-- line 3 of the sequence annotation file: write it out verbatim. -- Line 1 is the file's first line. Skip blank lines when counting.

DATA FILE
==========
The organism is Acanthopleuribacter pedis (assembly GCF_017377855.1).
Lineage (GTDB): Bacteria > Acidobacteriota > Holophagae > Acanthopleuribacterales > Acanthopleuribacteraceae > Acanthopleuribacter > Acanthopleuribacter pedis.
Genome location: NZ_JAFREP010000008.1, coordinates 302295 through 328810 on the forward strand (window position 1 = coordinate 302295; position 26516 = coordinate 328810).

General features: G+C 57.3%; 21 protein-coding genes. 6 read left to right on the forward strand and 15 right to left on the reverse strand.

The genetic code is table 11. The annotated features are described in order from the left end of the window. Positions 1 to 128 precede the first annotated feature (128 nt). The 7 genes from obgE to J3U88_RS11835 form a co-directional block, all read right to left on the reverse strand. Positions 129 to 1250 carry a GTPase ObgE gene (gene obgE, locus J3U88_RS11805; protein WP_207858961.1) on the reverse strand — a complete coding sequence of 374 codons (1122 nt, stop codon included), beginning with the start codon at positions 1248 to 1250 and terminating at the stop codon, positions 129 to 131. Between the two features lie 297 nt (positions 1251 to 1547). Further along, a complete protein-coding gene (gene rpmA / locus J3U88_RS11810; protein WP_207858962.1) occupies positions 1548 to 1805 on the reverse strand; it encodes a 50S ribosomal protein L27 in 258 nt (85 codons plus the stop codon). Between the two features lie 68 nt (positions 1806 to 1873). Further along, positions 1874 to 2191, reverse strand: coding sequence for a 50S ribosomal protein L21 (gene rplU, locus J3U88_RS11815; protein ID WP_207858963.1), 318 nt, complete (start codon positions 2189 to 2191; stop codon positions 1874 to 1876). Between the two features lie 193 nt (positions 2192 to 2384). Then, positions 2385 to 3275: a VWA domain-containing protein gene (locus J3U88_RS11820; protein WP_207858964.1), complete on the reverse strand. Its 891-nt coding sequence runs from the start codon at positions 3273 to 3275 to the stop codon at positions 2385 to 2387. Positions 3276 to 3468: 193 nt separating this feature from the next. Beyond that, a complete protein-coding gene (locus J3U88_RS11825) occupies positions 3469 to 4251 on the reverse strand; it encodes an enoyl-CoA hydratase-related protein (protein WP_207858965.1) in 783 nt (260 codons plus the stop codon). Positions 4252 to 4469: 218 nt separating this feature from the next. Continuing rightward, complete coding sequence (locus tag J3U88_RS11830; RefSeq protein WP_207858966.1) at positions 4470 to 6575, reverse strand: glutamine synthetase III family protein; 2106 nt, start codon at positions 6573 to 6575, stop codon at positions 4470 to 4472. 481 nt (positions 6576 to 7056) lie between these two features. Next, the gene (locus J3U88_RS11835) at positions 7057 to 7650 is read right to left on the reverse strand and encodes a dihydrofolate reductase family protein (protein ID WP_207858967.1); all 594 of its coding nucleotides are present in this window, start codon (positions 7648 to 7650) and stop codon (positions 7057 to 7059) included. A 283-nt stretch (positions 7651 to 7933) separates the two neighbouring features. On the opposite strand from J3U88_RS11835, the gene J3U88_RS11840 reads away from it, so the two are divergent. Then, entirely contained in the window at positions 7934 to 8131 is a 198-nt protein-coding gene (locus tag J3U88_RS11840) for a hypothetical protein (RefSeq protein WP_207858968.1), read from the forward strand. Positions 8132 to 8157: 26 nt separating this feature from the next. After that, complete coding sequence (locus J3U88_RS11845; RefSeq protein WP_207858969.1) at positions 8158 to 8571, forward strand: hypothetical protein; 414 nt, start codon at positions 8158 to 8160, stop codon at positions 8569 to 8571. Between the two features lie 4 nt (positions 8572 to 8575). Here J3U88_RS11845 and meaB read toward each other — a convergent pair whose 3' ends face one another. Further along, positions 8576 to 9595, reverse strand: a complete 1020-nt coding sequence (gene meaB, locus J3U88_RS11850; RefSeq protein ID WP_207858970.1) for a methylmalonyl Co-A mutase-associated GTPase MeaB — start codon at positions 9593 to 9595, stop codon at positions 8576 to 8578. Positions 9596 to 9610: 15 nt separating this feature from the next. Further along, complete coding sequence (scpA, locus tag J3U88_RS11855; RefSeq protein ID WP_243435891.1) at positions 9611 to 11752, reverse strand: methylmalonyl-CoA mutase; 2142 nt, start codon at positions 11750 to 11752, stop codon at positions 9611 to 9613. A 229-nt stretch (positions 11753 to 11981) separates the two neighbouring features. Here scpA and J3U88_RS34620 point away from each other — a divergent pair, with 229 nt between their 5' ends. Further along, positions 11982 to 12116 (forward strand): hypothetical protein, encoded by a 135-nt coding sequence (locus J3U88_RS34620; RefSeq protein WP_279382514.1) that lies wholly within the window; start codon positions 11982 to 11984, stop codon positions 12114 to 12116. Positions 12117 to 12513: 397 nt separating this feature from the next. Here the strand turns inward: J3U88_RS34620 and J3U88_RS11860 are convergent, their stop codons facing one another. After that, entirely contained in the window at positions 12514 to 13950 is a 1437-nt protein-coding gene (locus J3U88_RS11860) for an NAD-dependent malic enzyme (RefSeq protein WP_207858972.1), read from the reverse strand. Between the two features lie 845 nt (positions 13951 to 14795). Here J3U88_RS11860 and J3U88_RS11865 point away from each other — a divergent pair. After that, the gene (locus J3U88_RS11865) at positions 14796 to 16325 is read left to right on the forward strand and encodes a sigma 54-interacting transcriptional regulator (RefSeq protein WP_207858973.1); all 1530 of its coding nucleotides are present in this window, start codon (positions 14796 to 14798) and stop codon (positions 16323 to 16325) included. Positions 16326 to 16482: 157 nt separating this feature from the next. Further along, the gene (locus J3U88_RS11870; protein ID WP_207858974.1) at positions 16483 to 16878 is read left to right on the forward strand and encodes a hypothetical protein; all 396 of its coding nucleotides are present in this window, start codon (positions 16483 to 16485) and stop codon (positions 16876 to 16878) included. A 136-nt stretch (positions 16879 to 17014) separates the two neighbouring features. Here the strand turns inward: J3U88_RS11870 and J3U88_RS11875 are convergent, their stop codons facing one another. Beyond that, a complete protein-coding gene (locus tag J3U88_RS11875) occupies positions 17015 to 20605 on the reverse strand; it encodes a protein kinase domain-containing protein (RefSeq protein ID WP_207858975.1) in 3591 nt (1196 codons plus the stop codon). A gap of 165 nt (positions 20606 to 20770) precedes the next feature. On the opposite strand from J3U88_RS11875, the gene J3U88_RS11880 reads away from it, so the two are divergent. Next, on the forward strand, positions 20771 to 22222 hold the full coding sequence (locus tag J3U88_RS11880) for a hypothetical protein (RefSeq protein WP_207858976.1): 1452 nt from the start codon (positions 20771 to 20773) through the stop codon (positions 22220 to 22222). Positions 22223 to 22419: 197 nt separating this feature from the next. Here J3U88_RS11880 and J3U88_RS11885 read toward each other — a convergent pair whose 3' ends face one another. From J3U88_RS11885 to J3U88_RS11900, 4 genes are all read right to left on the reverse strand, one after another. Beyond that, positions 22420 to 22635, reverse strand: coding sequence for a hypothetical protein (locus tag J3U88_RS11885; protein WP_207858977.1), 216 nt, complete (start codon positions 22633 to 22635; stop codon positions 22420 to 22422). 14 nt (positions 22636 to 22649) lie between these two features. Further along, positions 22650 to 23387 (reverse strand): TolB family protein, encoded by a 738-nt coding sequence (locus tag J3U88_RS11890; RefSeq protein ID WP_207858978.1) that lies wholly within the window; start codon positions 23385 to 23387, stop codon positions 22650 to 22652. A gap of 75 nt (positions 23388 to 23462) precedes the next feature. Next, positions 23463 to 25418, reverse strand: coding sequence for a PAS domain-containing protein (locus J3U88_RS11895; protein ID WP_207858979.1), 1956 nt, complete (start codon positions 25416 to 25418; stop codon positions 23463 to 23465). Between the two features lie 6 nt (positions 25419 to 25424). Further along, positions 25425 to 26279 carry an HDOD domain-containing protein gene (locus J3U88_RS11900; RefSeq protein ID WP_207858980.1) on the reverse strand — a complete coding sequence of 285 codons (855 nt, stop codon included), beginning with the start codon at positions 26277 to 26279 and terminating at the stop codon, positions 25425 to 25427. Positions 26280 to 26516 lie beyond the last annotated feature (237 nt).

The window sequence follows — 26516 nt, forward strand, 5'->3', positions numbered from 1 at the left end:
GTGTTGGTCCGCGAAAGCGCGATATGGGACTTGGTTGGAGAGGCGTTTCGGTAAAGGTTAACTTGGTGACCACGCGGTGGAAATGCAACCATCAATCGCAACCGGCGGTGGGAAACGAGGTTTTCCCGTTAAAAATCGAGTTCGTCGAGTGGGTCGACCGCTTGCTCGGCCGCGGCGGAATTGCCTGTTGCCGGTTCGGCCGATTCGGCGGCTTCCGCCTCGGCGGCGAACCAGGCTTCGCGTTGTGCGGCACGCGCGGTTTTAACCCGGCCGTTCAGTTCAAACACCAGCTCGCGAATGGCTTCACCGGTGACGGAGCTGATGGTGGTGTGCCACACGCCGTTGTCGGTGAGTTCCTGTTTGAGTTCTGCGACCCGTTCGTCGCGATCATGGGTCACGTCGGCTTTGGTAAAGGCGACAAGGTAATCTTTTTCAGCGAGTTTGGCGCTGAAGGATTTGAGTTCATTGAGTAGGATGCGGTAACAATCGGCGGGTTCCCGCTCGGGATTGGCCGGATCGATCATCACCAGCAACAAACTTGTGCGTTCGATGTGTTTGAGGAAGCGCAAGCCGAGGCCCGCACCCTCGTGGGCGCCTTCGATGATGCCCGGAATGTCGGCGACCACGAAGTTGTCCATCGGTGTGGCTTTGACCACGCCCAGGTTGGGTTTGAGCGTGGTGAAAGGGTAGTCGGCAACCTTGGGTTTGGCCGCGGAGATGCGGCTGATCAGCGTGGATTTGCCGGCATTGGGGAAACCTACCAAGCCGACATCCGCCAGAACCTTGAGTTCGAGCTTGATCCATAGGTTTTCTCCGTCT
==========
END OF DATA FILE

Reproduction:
Genome location: NZ_JAFREP010000008.1, coordinates 302295 through 328810 on the forward strand (window position 1 = coordinate 302295; position 26516 = coordinate 328810).